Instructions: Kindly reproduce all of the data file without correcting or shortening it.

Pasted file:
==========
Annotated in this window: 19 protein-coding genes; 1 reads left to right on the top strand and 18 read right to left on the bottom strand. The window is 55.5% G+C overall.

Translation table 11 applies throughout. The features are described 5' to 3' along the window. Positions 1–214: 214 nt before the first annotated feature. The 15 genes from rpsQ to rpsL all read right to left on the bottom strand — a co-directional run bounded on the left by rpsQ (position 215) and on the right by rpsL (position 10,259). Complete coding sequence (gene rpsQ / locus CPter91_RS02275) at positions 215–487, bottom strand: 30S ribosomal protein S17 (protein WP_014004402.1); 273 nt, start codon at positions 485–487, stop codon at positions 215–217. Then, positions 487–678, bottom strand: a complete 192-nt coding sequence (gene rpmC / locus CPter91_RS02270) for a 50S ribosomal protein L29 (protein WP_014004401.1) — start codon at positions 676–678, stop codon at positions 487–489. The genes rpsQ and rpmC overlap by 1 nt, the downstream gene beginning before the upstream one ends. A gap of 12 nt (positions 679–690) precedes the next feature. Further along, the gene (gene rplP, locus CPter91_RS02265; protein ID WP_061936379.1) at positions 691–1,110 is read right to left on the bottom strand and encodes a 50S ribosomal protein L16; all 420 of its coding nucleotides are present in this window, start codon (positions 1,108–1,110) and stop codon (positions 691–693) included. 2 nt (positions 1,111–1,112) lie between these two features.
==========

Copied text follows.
Annotated in this window: 19 protein-coding genes; 1 reads left to right on the top strand and 18 read right to left on the bottom strand. The window is 55.5% G+C overall.

Translation table 11 applies throughout. The features are described 5' to 3' along the window. Positions 1–214: 214 nt before the first annotated feature. The 15 genes from rpsQ to rpsL all read right to left on the bottom strand — a co-directional run bounded on the left by rpsQ (position 215) and on the right by rpsL (position 10,259). Complete coding sequence (gene rpsQ / locus CPter91_RS02275) at positions 215–487, bottom strand: 30S ribosomal protein S17 (protein WP_014004402.1); 273 nt, start codon at positions 485–487, stop codon at positions 215–217. Then, positions 487–678, bottom strand: a complete 192-nt coding sequence (gene rpmC / locus CPter91_RS02270) for a 50S ribosomal protein L29 (protein WP_014004401.1) — start codon at positions 676–678, stop codon at positions 487–489. The genes rpsQ and rpmC overlap by 1 nt, the downstream gene beginning before the upstream one ends. A gap of 12 nt (positions 679–690) precedes the next feature. Further along, the gene (gene rplP, locus CPter91_RS02265; protein ID WP_061936379.1) at positions 691–1,110 is read right to left on the bottom strand and encodes a 50S ribosomal protein L16; all 420 of its coding nucleotides are present in this window, start codon (positions 1,108–1,110) and stop codon (positions 691–693) included. 2 nt (positions 1,111–1,112) lie between these two features.